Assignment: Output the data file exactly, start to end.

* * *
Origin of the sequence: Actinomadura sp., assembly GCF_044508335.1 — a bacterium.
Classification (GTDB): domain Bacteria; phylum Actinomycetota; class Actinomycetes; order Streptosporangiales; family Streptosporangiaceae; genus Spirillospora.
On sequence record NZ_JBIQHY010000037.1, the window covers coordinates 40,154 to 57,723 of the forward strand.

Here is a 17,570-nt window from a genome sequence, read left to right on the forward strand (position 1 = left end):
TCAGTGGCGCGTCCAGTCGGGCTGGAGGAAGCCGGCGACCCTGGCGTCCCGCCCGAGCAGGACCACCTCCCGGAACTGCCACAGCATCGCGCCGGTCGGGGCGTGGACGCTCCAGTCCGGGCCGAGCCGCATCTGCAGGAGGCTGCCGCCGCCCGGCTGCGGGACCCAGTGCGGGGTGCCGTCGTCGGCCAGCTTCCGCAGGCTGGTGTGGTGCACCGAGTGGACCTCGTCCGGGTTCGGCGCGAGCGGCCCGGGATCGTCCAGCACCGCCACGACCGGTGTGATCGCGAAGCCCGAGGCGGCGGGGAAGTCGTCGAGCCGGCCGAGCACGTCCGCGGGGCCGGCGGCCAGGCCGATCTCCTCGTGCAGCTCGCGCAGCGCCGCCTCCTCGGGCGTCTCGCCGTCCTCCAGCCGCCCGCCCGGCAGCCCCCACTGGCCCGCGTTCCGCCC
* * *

Origin of the sequence: Actinomadura sp., assembly GCF_044508335.1 — a bacterium.
Classification (GTDB): domain Bacteria; phylum Actinomycetota; class Actinomycetes; order Streptosporangiales; family Streptosporangiaceae; genus Spirillospora.
On sequence record NZ_JBIQHY010000037.1, the window covers coordinates 40,154 to 57,723 of the forward strand.

Here is a 17,570-nt window from a genome sequence, read left to right on the forward strand (position 1 = left end):
TCAGTGGCGCGTCCAGTCGGGCTGGAGGAAGCCGGCGACCCTGGCGTCCCGCCCGAGCAGGACCACCTCCCGGAACTGCCACAGCATCGCGCCGGTCGGGGCGTGGACGCTCCAGTCCGGGCCGAGCCGCATCTGCAGGAGGCTGCCGCCGCCCGGCTGCGGGACCCAGTGCGGGGTGCCGTCGTCGGCCAGCTTCCGCAGGCTGGTGTGGTGCACCGAGTGGACCTCGTCCGGGTTCGGCGCGAGCGGCCCGGGATCGTCCAGCACCGCCACGACCGGTGTGATCGCGAAGCCCGAGGCGGCGGGGAAGTCGTCGAGCCGGCCGAGCACGTCCGCGGGGCCGGCGGCCAGGCCGATCTCCTCGTGCAGCTCGCGCAGCGCCGCCTCCTCGGGCGTCTCGCCGTCCTCCAGCCGCCCGCCCGGCAGCCCCCACTGGCCCGCGTTCCGCCC